Having attended or presented at over 100 conferences, I was stunned at how unique, nourishing and useful MadWorld proved to be. Attendance has grown to nearly 300 at MadCap’s fourth annual conference, held April 10-13, 2016. It was a unique experience participating in a conference that focused on one product family (MadCap Software), yet was all about learning, not selling.


MadWorld provides a great template for other conferences

If you’re a conference organizer, you may want to consider attending next year’s MadWorld for some “out-of-the-box” ideas for conference success. The hotel venue provided great traffic flow (for example, there were six sides to the duplicate luncheon buffet to avoid long waits) and a variety of corners to meet in, indoors and out. The schedule was as versatile as the floorplan.

The most talked about feature at this year’s MadWorld was a terrific mobile App that provided the following benefits in a couple of screen swipes:

  • Complete slides for each session, useful for choosing sessions or reviewing points a speaker had moved beyond. Many slides included download links for scripts, JQUERY examples and more.
  • Complete schedule or “my schedule” showing sessions you intended to attend.
  • Built-in Instagram type photo posting that automatically tagged the session you were in and optionally posted to Twitter, Facebook and LinkedIn. I got a surprising amount of traction from LinkedIn.

FYI – all slides and software samples are available for download for conference attendees.

Sensible schedule with the right balance for newbies and experts

Although the majority of attendees have already started using MadCap Flare, there were a handful of potential users who want to explore the product fully before purchase. There were a number of sessions for beginners, including several focused for those with FrameMaker®, Word or even InDesign® as a background. Unlike bigger conferences, MadWorld has a limited number of simultaneous sessions.

Presenters with no attitude nor agenda

Consultants are wonderful, and MadCap customers need them as much as anyone else. At larger conferences with less focus, it is highly challenging for consultants not to include a ham-handed sales pitch for their services at the end. Also, in most traditional conferences I’ve attended, at least a few consultants have been prone to provide a “teaser” presentation with a call-to-action for how to discover all solutions steps required “off-line.”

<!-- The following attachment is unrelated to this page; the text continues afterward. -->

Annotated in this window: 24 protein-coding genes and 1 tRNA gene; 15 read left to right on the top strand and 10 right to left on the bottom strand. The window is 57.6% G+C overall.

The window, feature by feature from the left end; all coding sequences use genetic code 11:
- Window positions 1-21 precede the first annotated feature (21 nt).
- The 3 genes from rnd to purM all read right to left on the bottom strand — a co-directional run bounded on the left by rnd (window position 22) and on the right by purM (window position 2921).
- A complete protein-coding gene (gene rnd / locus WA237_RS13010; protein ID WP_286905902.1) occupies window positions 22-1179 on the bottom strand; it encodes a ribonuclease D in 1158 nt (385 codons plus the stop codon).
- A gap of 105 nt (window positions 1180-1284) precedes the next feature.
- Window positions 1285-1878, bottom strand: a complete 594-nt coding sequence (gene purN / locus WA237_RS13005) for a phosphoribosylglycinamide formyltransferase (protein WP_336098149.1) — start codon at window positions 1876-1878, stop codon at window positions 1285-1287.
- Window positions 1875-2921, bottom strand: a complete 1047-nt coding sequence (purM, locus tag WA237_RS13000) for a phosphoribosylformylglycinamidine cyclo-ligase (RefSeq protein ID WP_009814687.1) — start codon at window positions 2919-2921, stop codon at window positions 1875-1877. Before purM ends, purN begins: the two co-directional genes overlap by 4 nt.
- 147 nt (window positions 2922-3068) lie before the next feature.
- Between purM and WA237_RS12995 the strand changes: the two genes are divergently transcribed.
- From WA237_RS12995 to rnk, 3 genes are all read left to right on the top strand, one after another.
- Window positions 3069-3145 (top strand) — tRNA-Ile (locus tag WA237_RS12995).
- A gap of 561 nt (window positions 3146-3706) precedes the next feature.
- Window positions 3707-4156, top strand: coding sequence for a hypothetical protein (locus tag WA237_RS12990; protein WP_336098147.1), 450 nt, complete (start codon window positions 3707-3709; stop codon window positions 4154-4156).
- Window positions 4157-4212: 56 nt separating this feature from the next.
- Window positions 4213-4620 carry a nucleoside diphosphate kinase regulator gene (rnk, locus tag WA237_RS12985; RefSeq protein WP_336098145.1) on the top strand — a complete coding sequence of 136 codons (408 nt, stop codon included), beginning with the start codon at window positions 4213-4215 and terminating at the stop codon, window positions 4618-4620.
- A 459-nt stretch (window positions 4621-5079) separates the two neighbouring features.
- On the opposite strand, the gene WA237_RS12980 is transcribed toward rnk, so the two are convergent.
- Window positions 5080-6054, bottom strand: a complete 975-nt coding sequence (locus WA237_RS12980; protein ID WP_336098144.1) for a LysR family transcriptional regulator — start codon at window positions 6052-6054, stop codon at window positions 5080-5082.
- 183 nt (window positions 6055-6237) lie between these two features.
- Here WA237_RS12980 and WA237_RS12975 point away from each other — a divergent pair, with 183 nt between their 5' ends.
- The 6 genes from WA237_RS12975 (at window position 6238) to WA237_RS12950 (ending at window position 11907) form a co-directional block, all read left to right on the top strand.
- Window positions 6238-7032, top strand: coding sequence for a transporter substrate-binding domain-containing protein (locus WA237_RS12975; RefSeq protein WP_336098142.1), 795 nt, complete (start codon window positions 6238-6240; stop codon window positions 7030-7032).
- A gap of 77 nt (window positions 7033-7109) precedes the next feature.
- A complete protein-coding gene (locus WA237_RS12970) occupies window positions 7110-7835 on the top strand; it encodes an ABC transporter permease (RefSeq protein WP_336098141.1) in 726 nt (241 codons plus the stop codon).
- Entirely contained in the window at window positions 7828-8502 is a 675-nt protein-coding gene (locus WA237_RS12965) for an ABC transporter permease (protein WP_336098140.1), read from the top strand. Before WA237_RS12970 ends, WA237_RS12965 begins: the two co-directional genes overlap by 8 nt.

This never happened at MadWorld. Just the opposite in fact. Certified consultants not only demonstrated all steps in their recipes for success, but had a pre-packaged set of all necessary ingredients (e.g. scripts, JQUERY) available for download during and after the conference. Wow!

Total engagement and “meaty” case studies

Despite the rich session content, few attendees reached that “deer in the headlights” look. Attendee enthusiasm and engagement was actually tangible. Refreshment breaks were held in convenient outdoor alcoves, which often created an interesting “kettle of fish” for discussions over munchies. At one break I joined a table which had users from the California Penal System, an upstate New York medical device company, and attendees from Texas who were managing a complex knowledge-base.

The Hospitality Lounge, a tech lounge staffed at all times with at least six help desk or other expert MadCap staff, solved problems on demand and at appointed times. Many attendees brought small laptops with projects that posed some challenges. Note: I hung out in the lounge for several hours and heard, “Wow! That just saved me 9 hours!” at least four or five times.

Incidentally, many key features in MadCap Flare have come directly from customer feedback at previous MadWorlds or from specific posts to forums.

The case studies that I attended were fully delineated via image-rich slides and cogent lists of benefits. Due to the one-vendor focus, the competitive presenter “preening” that sometimes occurs in more traditional conferences was not evident. The majority of case studies were presented by customers who posed a challenge/solution in an accessible language from a user’s point of view. Case studies had a refreshing lack of “alphabet soup” acronyms peppering PowerPoint slides.

Keynote 2

Preview of MadCap Central

MadCap broke with tradition by sharing a very fleshed-out vision of a forthcoming, full-cycle solution that includes creation and management of teams as well as a host of reporting tools. MadCap Flare will still remain at the center of the authoring process, but MadCap Central will eliminate much of the distractive drudgery of essential project management.

Highlights of key sessions and takeaways

Although it was impossible to attend all sessions, I was lucky to obtain a lot of rich feedback by table hopping. The remainder of the blog summarizes some of what I learned first- or second-hand from several sessions: